The mayoral office of Panama City has presented a development plan which urgently requires investments in mobility, transport, water, drainage, waste management and urban planning.
The so-called Action Plan for the Metropolitan Area, presented in conjunction with the Inter-American Development Bank (IDB), is already projecting impacting 1.7 million people in the capital city, San Miguelito, Arraiján and La Chorrera, said the Mayor of Panama in a statement.
Various projects for generating electricity from waste have been waiting for the new regulation, which states that only waste which can not be recycled, reduced or reused may be incinerated.
Municipalities are now able, with these newly approved rules to reactivate projects that have been on hold since June 2014, when the moratorium went into effect. According to the National Association of Mayors and Municipalities, at least half of them are interested in mechanisms to generate electricity from waste.
New rules govern generators, transporters and managers of corrosive toxic waste, reagents, and explosives which must register in a new online system.
From a statement issued by the Ministry of Environment and Energy:
The System for Hazardous Waste Management (SIGREP) is an online tool, available 24 hours 7 days a week, where both public and private actors involved, will generate relevant information at the country level.
On June 3rd and 4th representatives from companies in the sector will gather together in the capital to discuss issues related to technology in the management of solid and liquid waste, and water use efficiency.
This conference will focus on the issues of waste management and recycling, it will be aimed primarily at industrialists, environmental consultants and engineers, public sector and NGOs.
The Ministry of Health in Costa Rica has finalized the regulations governing the operation of incineration plants which generate energy from waste.
Almost a year after the moratorium on power generation based on solid waste, which is mainly affecting municipalities, the Ministry of Public Health has announced that the regulations which establish the conditions for the incineration of waste are ready.
A year into its tenure, the government of Costa Rica has announced the formation of a joint committee to study a national plan for recycling and recovery of waste.
In another grim example of the difficulties faced by rulers in Costa Rica to make executive decisions on public works, existing plans - which are currently on hold, and will probably disappear - for investment in the waste management and recycling sector, including generating power from them, due to the fact that the current government has decided to start from scratch with the formation of a committee to "develop strategies" on the topic. As if there were not already enough information on his issue, and as if the respective participants and those responsible had not expressed themselves sufficiently in this respect. It is the same case with the commission on energy introduced by this government.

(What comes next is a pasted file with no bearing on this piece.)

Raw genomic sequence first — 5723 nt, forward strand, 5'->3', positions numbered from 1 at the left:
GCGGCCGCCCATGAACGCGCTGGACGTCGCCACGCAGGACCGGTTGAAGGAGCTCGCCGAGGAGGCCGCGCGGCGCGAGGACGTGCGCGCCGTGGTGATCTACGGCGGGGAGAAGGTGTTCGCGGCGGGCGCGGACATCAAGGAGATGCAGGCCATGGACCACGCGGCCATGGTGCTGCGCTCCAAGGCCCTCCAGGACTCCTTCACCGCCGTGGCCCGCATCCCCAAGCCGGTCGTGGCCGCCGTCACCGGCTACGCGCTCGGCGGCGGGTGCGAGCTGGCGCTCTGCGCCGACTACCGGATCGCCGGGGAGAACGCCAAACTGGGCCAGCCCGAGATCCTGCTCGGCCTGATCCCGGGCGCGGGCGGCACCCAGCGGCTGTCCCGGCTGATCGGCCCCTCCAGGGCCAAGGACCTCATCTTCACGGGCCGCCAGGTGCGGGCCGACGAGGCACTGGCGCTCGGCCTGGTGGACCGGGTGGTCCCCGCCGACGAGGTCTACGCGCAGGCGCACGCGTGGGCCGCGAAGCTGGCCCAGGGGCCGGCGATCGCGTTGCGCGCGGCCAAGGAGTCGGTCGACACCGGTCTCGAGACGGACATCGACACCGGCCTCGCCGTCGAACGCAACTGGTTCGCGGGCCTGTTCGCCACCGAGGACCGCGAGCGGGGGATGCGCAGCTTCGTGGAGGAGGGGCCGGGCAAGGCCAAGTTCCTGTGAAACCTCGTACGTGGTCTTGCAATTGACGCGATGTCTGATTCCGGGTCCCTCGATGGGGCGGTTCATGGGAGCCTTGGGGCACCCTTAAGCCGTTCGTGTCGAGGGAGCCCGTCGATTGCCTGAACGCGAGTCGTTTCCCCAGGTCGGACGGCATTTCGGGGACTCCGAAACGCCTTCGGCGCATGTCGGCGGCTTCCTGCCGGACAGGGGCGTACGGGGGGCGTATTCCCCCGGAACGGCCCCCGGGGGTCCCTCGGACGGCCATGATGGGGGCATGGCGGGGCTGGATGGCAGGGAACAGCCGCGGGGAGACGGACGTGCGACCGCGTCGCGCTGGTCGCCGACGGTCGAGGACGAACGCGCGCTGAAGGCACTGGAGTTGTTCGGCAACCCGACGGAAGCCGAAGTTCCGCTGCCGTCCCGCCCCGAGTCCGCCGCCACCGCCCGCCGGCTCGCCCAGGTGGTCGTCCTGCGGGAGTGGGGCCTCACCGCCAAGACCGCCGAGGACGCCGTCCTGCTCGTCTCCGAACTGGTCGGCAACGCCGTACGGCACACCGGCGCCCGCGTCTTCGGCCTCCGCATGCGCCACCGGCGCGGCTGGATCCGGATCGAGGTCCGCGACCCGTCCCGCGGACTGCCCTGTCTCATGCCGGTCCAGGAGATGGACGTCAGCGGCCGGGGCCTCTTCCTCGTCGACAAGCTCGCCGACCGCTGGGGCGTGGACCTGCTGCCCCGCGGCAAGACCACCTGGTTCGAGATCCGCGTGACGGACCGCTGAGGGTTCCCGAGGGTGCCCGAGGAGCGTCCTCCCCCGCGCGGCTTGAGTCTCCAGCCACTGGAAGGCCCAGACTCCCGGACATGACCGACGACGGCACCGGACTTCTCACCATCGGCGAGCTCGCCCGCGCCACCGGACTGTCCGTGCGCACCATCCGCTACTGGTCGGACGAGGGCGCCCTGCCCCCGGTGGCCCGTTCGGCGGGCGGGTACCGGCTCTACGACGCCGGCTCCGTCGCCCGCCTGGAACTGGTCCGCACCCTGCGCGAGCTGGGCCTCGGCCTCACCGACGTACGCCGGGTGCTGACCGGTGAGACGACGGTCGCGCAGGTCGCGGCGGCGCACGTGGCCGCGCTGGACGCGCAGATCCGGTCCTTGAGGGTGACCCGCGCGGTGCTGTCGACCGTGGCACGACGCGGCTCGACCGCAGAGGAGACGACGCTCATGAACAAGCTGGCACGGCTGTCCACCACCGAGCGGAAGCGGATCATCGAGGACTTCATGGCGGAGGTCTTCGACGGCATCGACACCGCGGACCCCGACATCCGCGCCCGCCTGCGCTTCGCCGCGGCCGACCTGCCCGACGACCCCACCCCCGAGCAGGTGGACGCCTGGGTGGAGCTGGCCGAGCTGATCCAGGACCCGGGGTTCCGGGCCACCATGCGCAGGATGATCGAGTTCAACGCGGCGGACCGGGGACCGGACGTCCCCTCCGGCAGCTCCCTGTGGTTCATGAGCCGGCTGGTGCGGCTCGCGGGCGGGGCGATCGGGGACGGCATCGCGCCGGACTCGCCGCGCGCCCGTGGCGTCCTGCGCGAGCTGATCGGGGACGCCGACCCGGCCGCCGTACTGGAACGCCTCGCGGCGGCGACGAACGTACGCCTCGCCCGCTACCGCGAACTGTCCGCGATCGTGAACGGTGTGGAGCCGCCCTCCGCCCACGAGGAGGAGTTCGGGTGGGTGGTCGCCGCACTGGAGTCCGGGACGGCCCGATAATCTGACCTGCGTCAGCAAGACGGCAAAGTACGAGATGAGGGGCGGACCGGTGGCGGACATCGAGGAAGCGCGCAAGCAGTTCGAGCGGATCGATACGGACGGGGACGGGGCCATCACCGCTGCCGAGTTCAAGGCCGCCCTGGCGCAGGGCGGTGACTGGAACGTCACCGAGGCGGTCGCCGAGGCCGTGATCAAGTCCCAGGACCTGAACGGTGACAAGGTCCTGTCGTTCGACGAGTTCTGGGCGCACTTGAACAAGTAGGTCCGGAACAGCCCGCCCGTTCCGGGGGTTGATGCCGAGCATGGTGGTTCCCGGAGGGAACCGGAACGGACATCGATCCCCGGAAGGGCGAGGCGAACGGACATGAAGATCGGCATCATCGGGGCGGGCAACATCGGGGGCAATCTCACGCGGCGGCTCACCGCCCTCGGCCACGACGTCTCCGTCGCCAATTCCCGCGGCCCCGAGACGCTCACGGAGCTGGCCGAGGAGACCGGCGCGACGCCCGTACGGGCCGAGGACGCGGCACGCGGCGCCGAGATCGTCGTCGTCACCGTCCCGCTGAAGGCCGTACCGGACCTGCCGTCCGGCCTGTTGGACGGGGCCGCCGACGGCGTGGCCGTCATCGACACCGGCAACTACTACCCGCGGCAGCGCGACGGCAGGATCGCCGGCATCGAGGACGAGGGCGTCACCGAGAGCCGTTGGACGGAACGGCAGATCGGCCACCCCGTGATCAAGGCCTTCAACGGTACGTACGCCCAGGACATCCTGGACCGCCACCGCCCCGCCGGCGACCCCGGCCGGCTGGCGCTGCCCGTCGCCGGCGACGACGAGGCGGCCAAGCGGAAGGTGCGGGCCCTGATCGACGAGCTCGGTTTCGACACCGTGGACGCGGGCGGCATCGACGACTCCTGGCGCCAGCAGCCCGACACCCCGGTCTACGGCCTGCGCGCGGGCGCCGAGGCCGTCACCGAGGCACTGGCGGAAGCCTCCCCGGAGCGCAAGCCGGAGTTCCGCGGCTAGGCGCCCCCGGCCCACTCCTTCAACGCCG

The Spanish company Oproler has won the $3.3 million contract for the construction of a waste incinerator at the international airport in Panama City.
Besides construction of the incinerator, Oproler will also manage the equipment and collect waste produced at the airport for a year. It is anticipated that the equipment will be ready in eight months and will have the ability to "... manage technically and effectively the collection, sorting and disposal of organic, inorganic, liquid and hazardous waste. "
Regulations are coming into force in Costa Rica which force companies which produce or importing electrical good to have a plan for disposing of products when their lifecycle is over.
The Regulation for Declaration of Waste with Special Management states that companies must offer options to ensure their collection, requiring a different management as they can not be treated as common waste.
The absence of a long-term waste management policy is preventing the ability to take advantage of a sector which could generate significant business opportunities.
An Editorial on Nacion.com notes that "...The reasons for this lethargy, in the face of a problem that is about to overwhelm us and could be an important source of income, range from financing to lack of technological alternatives. The main stakeholders and environmental experts agree that this is a national issue, not exclusively a local one."
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